Male Genitourinary Disorders: Testicular Lumps & Swellings

Testicular Lumps & Swellings

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Lumps and swellings in the testicles are a relatively common symptom in boys and men, and can have a number of different causes.

The vast majority of testicular lumps and swellings are caused by benign (non-cancerous) conditions that may not need treatment, but it’s important to know what’s normal for you and to see your GP if you notice any changes in your testicles so they can try to identify the cause.


What causes testicular lumps and swellings?

There are many possible reasons why your testicles may become swollen or develop a lump. Some of the main causes are:

  • varicoceles – swellings caused by swollen and enlarged veins within the scrotum
  • hydroceles – swellings caused by a build-up of fluid around the testicle 
  • epididymal cysts – lumps caused by a collection of fluid in the epididymis (a coiled tube behind the testicles)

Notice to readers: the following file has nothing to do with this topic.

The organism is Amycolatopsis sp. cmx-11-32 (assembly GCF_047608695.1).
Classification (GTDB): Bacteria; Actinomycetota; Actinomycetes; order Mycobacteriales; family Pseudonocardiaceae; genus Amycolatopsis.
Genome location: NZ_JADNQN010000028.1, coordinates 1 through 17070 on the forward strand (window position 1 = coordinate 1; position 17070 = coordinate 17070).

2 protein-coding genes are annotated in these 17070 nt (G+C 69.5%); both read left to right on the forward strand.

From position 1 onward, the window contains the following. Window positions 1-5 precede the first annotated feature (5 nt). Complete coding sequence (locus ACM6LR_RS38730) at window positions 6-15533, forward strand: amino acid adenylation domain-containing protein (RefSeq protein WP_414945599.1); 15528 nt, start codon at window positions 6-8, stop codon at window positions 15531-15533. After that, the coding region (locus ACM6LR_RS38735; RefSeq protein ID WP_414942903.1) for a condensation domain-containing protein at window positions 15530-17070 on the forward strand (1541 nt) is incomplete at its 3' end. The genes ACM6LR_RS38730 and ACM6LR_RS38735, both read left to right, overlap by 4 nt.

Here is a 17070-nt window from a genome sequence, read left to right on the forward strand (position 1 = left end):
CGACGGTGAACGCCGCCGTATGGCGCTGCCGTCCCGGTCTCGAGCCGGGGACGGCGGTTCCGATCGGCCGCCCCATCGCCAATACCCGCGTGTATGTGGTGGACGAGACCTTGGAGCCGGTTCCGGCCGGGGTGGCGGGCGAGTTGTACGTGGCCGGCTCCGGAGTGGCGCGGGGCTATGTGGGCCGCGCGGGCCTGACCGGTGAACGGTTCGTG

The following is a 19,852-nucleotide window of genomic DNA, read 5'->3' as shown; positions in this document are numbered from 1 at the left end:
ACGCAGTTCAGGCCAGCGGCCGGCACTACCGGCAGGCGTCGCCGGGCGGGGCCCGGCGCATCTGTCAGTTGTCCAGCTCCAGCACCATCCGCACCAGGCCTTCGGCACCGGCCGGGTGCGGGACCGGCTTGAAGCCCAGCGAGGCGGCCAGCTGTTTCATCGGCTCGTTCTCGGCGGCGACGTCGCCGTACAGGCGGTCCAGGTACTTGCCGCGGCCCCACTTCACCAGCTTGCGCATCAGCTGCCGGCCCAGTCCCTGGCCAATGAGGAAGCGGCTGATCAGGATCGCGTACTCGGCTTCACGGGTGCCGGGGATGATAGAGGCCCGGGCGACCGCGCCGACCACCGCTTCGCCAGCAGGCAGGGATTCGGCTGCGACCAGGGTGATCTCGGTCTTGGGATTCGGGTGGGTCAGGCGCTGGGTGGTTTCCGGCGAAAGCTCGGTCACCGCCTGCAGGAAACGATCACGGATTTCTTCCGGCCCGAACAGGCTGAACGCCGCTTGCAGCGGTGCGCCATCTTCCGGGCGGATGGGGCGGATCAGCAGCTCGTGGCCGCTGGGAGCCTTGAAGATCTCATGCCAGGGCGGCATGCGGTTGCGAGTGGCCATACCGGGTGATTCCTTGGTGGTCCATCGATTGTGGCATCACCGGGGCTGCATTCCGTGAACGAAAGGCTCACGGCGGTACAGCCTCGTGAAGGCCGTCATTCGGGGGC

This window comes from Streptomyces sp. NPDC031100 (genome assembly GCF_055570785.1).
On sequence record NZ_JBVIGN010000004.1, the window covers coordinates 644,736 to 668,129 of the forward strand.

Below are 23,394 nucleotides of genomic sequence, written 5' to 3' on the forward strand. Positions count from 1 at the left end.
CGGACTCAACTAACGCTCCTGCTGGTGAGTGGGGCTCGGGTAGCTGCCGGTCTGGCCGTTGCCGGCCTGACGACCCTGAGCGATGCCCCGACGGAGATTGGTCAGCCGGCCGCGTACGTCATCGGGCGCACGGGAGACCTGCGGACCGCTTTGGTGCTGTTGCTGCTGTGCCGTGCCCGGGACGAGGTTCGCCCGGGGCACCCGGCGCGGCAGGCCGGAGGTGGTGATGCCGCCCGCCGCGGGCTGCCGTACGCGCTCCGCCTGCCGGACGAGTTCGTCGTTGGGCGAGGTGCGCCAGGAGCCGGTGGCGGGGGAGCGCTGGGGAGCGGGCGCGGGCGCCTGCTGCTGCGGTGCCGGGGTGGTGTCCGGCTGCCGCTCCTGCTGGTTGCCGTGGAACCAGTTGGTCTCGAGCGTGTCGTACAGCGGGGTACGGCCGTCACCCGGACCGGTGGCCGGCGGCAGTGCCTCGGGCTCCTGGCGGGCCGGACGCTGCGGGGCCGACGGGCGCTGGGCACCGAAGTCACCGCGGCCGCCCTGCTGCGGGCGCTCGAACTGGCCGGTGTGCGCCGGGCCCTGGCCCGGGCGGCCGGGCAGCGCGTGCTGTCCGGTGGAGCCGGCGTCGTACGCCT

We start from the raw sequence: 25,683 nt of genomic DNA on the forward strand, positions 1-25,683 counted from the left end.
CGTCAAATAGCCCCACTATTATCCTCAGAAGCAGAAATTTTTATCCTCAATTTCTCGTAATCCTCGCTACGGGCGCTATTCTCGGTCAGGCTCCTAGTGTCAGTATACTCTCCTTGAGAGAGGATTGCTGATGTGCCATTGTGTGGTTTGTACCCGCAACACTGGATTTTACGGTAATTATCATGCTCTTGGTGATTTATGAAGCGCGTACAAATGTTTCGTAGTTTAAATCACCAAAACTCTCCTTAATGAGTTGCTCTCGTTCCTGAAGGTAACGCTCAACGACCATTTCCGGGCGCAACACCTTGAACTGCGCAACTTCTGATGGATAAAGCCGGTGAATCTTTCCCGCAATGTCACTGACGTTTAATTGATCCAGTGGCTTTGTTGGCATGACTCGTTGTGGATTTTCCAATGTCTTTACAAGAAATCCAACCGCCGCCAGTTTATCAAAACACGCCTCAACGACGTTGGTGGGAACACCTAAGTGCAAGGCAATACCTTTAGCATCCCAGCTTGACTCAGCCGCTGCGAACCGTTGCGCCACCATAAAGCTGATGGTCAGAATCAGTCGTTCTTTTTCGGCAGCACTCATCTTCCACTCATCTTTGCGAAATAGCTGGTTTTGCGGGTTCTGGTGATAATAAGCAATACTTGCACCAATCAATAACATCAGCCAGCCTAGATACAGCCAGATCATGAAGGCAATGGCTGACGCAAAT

• epididymo-orchitis – inflammation of the epididymis and testicles
  • inguinal hernias – where fatty tissue or a part of your bowel pokes through into your groin, which can cause the scrotum to become enlarged

A sudden and severely painful swelling in one of your testicles can be a sign of a condition called testicular torsion, which is where the blood supply to a testicle is interrupted.


*If you are unsure about the cause of your testicular pain ensure you speak to a doctor or nurse at your haemophilia centre immediately.

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There are many causes of lumps or pain in the scrotum. Most lumps are not cancer, and many are not serious. However, you should always see a doctor if you have pain or a lump in this area.


The scrotum is a loose bag of skin which hangs behind the penis in men and boys. Inside it are the two testicles (testes). The testicles make the male hormone called testosterone and produce sperm (semen). The sperm passes along ducts in the testes to a tube called the epididymis where it is stored. Sperm then passes through another tube called the vas deferens. The vas deferens carries the sperm to the penis.

Male Reproductive Organs                                        Cross-section diagram of a testis

Boys and men should get to know what their testes usually feel like, so they will know if something has changed.






Source: Patient / NHS Choices